I watched it here in rural Wales, in front of my laptop and the only problem was the quality of my rural broadband connection.

    Not as dramatic as the local cinema’s offering on a much larger screen, but there in my own home.

    They also live-streamed 6 other productions from their 2018/19 season and always intended to run live streams from their 2019/20 season.

    Mr Lebrecht appears to be a little behind the curve on this one.

  • Max Raimi says:

    I love the motivation, but I think it is irresponsible to gather even the 80 or 100 musicians, not to mention technical staff, to create these performances. Unless it is life and death, we all should stay away from each other for now.

    • anon says:

      Bravo! Solo Bach sonatas anyone????

    • JSP says:

      Quite a bit of what is being streamed now is previously recorded – some has already been shown in cinemas.

      My local cinema has just cancelled their showing of Fidelio from the RoH this week, but I hope that I may be able to see it at some time in the future.

      If the performers have all been playing together for several weeks of rehearsal and performance their is no added risk from performing one more time to make a recording as long as no one is ill.

  • SVM says:

    But how are the royalties going to be funded? If listeners/viewers are not paying, somebody else will have to take the hit.

  • anon says:

    This is not meant as “snark” – I have a sincere question.

    If organizations that are meant to be self-supporting give away their product for free, what happens to their long-term viability?

    We in the US don’t receive sufficient on-going government support to keep orchestras – chamber groups – opera – theater – etc alive. Most organizations need donations, ticket revenue and, perhaps if lucky, a short term government grant to be used for clearly defined purposes.

    • V.Lind says:

      The answer is what people do in those other countries — pay taxes. Americans do not want to do that. So you do not only lack supported arts organisations, you lack supported health care. And, my God, is it about to cost your people.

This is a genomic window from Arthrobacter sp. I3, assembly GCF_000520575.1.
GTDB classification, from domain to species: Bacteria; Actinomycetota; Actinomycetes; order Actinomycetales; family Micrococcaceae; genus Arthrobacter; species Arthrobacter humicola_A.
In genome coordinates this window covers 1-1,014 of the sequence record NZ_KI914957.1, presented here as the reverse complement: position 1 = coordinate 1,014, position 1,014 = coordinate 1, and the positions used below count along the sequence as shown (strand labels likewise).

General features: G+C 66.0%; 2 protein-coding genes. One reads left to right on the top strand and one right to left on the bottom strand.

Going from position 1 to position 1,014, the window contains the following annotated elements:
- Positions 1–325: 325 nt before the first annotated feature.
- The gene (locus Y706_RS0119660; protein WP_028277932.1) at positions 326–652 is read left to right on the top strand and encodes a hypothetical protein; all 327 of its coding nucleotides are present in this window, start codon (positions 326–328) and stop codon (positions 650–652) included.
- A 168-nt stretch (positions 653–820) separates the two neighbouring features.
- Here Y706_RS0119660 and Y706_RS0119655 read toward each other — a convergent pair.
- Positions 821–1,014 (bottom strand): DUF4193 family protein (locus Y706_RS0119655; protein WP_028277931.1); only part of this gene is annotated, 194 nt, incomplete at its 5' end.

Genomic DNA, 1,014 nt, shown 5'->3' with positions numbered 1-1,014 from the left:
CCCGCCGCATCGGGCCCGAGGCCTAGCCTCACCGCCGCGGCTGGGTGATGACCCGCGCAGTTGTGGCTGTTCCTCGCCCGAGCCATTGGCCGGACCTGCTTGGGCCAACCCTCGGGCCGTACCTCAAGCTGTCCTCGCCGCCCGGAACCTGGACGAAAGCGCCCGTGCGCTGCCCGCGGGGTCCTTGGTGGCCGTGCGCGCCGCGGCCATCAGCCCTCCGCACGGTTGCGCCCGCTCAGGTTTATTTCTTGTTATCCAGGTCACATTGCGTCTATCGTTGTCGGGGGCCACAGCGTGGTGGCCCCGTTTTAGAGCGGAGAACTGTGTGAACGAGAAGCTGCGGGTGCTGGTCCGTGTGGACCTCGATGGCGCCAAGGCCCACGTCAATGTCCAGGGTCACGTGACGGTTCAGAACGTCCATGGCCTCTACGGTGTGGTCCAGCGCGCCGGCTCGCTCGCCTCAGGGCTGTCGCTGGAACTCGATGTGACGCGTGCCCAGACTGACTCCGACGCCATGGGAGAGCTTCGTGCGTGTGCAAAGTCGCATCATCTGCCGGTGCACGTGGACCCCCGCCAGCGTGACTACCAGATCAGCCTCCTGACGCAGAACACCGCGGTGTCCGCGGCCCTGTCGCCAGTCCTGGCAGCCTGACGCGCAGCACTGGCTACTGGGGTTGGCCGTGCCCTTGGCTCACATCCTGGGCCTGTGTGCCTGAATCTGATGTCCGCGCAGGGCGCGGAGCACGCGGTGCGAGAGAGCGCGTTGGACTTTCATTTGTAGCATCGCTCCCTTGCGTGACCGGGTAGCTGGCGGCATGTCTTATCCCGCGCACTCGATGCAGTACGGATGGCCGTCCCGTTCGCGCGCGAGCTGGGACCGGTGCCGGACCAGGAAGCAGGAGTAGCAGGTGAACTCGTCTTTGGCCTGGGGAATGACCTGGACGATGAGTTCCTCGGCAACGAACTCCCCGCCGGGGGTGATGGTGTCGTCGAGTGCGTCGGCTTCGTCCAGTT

But presumably only the ones the political parties do not much care about.

    • JSP says:

      To answer your question equally sincerely; they are not giving away anything that they could sell. The people who watch live-stream at home are not people who can afford opera/concert/recital tickets so if there was no live-stream they simply wouldn’t see it. No company or performer would contemplate a run long enough for thousands more to attend anyway.

      Most of what is going out during the shut-down was already sold in performance.

      Potentially they create new customers for live performances if they attract young listeners/viewers who catch the “bug” and later on have the means, they want to watch the live performance and become part of it. They reward housebound ex-customers (a friend of mine thought her opera days were over and is delighted to be able to watch and listen from her bed or sofa) and they spread music to a much wider audience, which often results in more recording sales too.

      Generally streamed performances have already been sold (and often sold out).

      • Jeffrey Biegel says:

        Good points. But from the point of view as a musician, we often share music because it is more than a business. In times of crises, personally, I find it necessary to do so for the betterment of others.